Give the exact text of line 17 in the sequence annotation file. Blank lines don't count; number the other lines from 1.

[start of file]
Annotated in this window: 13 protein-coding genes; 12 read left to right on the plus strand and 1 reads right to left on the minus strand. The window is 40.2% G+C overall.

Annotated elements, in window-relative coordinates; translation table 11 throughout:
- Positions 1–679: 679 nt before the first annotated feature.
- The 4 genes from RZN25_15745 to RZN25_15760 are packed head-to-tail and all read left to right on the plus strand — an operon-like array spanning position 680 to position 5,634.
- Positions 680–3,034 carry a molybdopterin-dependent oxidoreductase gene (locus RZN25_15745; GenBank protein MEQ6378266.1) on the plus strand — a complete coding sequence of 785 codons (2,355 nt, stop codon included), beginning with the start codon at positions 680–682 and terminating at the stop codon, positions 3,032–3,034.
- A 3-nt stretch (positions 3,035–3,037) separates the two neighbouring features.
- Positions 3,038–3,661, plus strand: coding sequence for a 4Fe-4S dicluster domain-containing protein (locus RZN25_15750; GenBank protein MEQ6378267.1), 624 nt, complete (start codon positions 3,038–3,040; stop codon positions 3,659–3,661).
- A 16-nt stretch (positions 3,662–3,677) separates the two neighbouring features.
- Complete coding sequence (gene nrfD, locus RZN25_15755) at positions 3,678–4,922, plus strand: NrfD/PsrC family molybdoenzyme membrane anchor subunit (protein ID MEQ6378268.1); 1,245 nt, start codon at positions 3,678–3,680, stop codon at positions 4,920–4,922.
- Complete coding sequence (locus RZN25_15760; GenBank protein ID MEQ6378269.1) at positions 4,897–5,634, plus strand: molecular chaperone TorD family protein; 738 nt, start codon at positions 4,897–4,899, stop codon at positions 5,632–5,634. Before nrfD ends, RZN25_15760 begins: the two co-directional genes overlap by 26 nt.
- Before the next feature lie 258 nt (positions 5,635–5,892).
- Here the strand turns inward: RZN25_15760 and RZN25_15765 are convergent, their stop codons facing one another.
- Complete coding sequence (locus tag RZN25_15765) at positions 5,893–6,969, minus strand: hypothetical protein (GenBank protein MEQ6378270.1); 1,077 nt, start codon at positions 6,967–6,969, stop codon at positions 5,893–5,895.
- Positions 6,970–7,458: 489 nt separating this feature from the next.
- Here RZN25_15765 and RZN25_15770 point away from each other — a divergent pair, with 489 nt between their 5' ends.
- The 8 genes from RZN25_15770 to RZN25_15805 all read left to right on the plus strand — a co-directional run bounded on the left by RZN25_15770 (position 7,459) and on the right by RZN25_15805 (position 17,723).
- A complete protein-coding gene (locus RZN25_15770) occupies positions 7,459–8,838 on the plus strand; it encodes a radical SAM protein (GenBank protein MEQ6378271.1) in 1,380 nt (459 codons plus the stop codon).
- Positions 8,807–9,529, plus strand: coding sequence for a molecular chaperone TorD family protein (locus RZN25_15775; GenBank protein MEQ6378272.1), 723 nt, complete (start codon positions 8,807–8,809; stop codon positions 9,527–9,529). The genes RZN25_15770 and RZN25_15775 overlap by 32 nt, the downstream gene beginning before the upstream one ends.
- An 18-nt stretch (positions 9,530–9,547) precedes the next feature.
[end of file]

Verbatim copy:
- A complete protein-coding gene (locus RZN25_15770) occupies positions 7,459–8,838 on the plus strand; it encodes a radical SAM protein (GenBank protein MEQ6378271.1) in 1,380 nt (459 codons plus the stop codon).